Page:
Weingarten says clients also save money since all data that's collected natively by SentinelOne's agents is stored for free regardless of whether it resides on the endpoint or in the cloud or is tied to user identity. From there, Weingarten hopes to introduce a high degree of automation around the data that's collected to improve security operations, not just on the endpoint or cloud but also around the network and email.

"It's going to be tough for other vendors to follow anytime soon," Weingarten says. "Our competitors have gone down the path of multiple platforms and multiple offerings, beaming data from their EDR into their XDR. For us, it's one singular offering, and it's super simple to use."

Once the data is ingested, Weingarten says, SentinelOne has mechanisms in its Singularity platform that let customers build rules around the collected data and invoke responses to those commands across any product. By building these rules, customers can drive automation between products in a meaningful way and remove risk from the system by reducing the system's dependence on humans, he says.

"The Holy Grail is real-time security - being able to find something on one system and inoculate and immunize your entire environment in a complete, automated way. I think that is what the ideal is," Weingarten says. "It will eventually be a complete reimagination of the network by the data collected and by the XDR platform."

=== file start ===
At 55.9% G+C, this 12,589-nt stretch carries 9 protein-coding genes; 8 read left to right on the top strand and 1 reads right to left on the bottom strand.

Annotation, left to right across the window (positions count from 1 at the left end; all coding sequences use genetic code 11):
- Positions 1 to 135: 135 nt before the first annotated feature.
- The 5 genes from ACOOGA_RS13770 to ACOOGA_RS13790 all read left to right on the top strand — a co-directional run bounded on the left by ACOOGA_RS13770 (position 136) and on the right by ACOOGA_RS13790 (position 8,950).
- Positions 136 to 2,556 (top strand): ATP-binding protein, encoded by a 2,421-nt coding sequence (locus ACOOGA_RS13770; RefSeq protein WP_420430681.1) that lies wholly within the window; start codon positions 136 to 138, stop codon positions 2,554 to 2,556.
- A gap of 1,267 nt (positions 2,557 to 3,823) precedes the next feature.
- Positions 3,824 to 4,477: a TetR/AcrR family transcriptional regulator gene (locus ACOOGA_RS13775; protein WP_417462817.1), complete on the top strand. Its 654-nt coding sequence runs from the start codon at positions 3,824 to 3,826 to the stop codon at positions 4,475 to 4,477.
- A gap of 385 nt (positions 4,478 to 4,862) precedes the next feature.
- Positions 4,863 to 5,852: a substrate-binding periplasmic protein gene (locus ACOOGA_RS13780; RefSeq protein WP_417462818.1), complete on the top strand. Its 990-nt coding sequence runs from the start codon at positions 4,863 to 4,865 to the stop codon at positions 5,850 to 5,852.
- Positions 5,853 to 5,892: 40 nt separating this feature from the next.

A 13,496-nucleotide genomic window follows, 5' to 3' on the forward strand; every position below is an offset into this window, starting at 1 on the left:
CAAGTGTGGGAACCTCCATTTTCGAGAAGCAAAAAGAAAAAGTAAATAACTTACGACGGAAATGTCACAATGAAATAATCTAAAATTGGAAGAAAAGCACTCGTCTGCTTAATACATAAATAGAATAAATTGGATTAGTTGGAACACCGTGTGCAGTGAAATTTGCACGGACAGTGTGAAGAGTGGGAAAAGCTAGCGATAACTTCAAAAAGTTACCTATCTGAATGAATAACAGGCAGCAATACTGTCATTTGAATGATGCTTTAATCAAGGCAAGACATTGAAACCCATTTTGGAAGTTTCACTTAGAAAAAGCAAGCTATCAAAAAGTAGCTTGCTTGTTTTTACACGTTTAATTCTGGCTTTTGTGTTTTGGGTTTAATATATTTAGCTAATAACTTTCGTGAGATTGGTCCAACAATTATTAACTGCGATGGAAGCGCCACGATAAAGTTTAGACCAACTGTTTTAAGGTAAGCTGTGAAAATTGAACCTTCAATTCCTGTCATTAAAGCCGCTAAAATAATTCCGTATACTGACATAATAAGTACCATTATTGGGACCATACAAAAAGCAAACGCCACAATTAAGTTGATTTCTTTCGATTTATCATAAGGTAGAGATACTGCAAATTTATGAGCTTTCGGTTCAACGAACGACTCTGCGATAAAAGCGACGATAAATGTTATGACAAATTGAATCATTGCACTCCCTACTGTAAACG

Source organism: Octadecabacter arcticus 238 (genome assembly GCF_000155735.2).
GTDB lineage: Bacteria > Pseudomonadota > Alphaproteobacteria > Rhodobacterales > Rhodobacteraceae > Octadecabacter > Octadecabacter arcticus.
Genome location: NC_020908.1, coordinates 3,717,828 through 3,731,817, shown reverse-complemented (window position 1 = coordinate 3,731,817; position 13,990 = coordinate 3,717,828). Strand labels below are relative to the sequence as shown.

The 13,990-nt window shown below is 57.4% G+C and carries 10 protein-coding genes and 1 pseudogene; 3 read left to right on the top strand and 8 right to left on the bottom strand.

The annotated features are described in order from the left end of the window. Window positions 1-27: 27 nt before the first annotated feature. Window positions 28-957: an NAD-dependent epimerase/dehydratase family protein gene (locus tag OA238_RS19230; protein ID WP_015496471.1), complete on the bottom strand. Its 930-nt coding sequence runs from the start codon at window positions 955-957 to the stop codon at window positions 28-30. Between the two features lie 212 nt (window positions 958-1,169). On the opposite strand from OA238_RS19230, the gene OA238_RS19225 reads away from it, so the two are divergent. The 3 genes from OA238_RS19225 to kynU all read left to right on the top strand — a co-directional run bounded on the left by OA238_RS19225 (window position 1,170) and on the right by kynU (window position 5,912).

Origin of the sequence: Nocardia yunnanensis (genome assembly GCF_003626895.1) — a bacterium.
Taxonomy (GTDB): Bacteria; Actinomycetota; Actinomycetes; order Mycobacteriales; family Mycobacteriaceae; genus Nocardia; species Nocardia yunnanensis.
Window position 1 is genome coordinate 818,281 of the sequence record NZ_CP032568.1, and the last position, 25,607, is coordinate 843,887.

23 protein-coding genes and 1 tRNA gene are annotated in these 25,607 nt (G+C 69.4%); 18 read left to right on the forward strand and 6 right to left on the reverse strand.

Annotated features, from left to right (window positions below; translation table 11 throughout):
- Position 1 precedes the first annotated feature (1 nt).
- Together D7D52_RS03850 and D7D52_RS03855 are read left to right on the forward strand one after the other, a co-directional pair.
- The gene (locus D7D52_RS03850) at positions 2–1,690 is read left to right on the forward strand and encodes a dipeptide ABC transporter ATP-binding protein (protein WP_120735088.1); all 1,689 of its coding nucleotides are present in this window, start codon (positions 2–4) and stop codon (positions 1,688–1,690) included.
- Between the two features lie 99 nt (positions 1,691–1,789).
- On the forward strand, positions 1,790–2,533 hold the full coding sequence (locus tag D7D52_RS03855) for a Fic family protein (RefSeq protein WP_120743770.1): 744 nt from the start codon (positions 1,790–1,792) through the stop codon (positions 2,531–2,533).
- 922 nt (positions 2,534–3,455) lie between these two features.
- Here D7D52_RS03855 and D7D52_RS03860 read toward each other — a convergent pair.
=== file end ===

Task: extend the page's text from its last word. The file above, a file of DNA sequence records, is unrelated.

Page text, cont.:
SentinelOne sits all the way down in 13th place in the worldwide corporate endpoint security space, with just 1.8% market share last year, according to IDC. But the company's endpoint security revenue skyrocketed by 112.2% from $88.2 million in 2020 to $187.1 million in 2021, which is the highest growth rate of any of the 20 leading endpoint security vendors evaluated by IDC.

Safeguarding Identity and Displacing SIEM

Identity protection is one of the most desired capabilities right now, given the shift in the threat landscape toward more user-based attacks, Weingarten says. SentinelOne expanded its product portfolio to include identity with the $616.5 million purchase of Attivo Networks, enabling the firm to provide identity threat detection and response, identity infrastructure assessment and identity cyber deception.